china pottery and pewter dating back to days long passed. In 
the opposite corner was an upright grand piano, beside it a rack 
of bound music. Upon the walls were a number of portraits, not 
of the ancestors or members of the family, but of the more or less 
familiar faces of the world's greatest musicians, such as Liszt, 


Bach, Beethoven, Mozart, Weber, and others, the photograph of 
the first named, if we err not, bearing the autograph of the great 

Our host in humble homespun, dust-begrimed from the har- 
vest field, sat down at the piano, and without any flourish entered 
upon an etude of Cramer. This was followed with selections 
from Bach and Beethoven, and Gottschalk, ending with a rendition 
of the Faust valse by the Abbe Liszt. Rarely has it fallen to the 
lot of the writer, even in his extended travels, to listen to better 
music or see such wonderful fingering as was witnessed upon 
this occasion. An offer to photograph the room with the owner 
at the piano was kindly but firmly refused. 

Further inquiry elicited the information that this plain, unassum- 
ing Pennsylvania-German farmer was no less a person than Pro- 
fessor Monroe Zeller, well known at all the leading musical 
centres of Europe from Paris to Moscow, and who, strange 
as it may appear, divides his time between his ancestral farm in 
the Millbach Valley and the gayest capitals of Europe. In winter 
he is a petted virtuoso in the old world ; in summer he again be- 
comes the plain Pennsylvania-German farmer. Such was the 
writer's surprise and great musical treat. 

After leaving the hospitable Zeller homestead, the trip to 
Sheridan furnace was a short one. Here dinner was taken. It 
was' a typical Pennsylvania-German one. Resuming the route 
along the Millbach, the old colonial forge with its trip-hammer 
and boring mill was inspected and photographed. Here the 
visitor can see how the muskets were made which, in the hands 
of the sturdy yeomen of the thirteen colonies, hurled back the 
finest battalions of Europe. The crude appliances, the large 
breast wheel, the ponderous shaft, the quaint trip-hammer, and 


the open hearth at which the steel was heated and welded, the 
boring benches where the steel barrels were " rifled " and re- 
ceived their twist, which insured the accuracy of the bullet's 
flight, — all this is to be seen in this old mill, which nestles here 
in its romantic setting of emerald green. 

A story is told about an artist who a few years ago was sent 
here to sketch the old mill. He expected to get through in an 
hour or two, — in fact, he intended to take the next train home 
after his arrival. However, as the story goes, after arriving upon 
the spot, the hours grew into days, the days into weeks, and 
almost a month passed before this artist again wended his way 
homeward, with a stock of sketches and studies enough to keep 
him busy during the winter season ; and it may be well surmised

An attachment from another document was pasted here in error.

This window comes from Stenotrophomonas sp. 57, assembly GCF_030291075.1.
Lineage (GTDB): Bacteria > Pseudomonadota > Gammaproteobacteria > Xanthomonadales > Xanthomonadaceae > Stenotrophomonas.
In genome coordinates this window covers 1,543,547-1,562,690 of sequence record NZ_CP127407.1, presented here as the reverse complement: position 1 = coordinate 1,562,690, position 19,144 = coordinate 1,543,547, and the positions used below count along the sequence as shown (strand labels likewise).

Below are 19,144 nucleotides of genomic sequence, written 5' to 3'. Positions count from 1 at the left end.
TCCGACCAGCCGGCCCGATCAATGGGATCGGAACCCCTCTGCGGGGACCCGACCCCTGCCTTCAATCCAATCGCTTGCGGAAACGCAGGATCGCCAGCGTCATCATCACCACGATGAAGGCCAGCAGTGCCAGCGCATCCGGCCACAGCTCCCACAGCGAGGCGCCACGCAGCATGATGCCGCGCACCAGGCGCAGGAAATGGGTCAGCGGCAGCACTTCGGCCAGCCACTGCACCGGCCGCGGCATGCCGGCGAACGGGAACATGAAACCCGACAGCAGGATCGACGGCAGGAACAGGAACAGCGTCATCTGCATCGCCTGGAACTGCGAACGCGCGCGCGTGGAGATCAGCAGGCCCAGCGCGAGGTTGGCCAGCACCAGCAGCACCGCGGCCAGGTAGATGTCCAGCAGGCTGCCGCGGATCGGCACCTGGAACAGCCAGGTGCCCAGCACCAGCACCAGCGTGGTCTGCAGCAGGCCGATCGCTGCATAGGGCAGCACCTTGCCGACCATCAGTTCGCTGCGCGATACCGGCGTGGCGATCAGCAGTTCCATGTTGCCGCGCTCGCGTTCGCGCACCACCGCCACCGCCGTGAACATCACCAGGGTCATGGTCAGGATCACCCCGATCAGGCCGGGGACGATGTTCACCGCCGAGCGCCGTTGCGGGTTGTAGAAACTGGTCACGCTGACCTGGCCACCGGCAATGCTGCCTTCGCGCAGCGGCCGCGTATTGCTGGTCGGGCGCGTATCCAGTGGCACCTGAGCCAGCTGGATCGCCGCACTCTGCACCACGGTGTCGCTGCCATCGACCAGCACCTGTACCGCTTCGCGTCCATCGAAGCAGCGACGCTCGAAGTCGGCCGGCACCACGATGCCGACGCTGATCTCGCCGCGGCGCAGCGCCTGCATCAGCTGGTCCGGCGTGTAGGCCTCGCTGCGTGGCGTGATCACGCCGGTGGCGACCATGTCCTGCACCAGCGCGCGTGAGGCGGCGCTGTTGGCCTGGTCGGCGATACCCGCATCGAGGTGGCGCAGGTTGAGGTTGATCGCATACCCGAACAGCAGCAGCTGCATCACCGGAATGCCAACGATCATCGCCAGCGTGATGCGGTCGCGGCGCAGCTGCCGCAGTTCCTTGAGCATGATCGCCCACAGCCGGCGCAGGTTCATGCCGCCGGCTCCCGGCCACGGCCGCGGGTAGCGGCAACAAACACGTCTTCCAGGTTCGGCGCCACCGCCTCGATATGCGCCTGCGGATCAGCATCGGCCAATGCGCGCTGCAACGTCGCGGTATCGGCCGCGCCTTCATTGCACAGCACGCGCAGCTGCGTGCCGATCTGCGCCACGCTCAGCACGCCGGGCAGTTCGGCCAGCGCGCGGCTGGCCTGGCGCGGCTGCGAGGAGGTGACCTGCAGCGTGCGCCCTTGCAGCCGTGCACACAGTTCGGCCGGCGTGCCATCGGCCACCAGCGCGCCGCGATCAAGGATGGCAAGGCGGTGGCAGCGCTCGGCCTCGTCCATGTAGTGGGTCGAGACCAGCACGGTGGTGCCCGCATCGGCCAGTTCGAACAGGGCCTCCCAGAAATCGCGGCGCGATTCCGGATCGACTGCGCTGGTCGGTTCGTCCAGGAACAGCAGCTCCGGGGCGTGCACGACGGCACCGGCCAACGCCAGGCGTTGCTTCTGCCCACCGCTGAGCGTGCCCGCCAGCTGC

that upon more than one canvas, in the following spring exhibi- 
tion, our old mill found a prominent place. 

Leaving the old mill, a short drive brought us to the Kluft, a 
romantic gorge in the mountain through which the " gold spring," 
a clear, cold, crystal rivulet, forces its way and purls over rock 
and ledge until it mingles its waters with the Millbach. Through 
this forge once led a noted Indian trail. Romantic and picturesque 
scenery and artistic nooks here open up at every turn, offering 
ample food for the modern camerist who is a lover of nature and 
has an eye for primeval beauty. 

Retracing our steps a short distance, our horses' heads were 
turned towards the valley of the Tulpehocken. A drive of two 
miles brought us to the old Berks and Dauphin turnpike, one of 
the oldest " hard " roads in the State. 

Here, within a short distance, cluster the historic Tulpehocken 
churches, known respectively as the Rieth, Ulrich, and Reformed ; 
all of which have a history dating back to the early years of last 
century. A halt was made to photograph the different buildings, 


as well as some of the quaint German tombstones, with their 
curious emblazonry of skulls, cherubim, hour-glasses, scythes, 
and other mortuary symbols, which marked the resting-places of 
many early pioneers whose names are well known to history, 
and whose descendants bear a prominent part in the annals of 
our country, down even to the present time. 

An interesting anecdote is told about a New England writer 
who once upon a time visited several of these old graveyards. 
Most all of the inscriptions commence with the line — 

" Hier ruhen die Gebeine," etc. 
(" Here rest the remains," or, literally speaking, the bones or 
skeleton — a common expression among the Germans a century 
ago.) Now it happens that the word beine is the German for 
legs or limbs, and with the prefix ge (gebeine) is used as above 
stated. Now the Yankee's knowledge of the German was but 
superficial, and as he knew that beine meant legs, he stated in 
his account that upon every tombstone in the Pennsylvania Dutch 
graveyards it stated that here rest the legs, etc., but they failed to 
say where the rest of the remains were buried, and that he has 
been reliably informed that the old Germans only buried the 
femors within the churchyard. 

By this time the sun stood well in the west, the orb was 
slowly sinking down behind the Kittatinny Mountains, the 
shadows were lengthening and admonishing us to turn home- 
wards, so the horses were speeded along the smooth pike, 
through Myerstown, towards Lebanon, where the party arrived 
while the glow of the zenith was upon the sky. Boarding the 
train, nine o'clock found the writer once more in his cottage 
among the cool shades of Mt. Gretna, with every plate exposed 
and the mind filled with the pleasant recollections of the photo- 
graphic jaunt through the Millbach Valley. '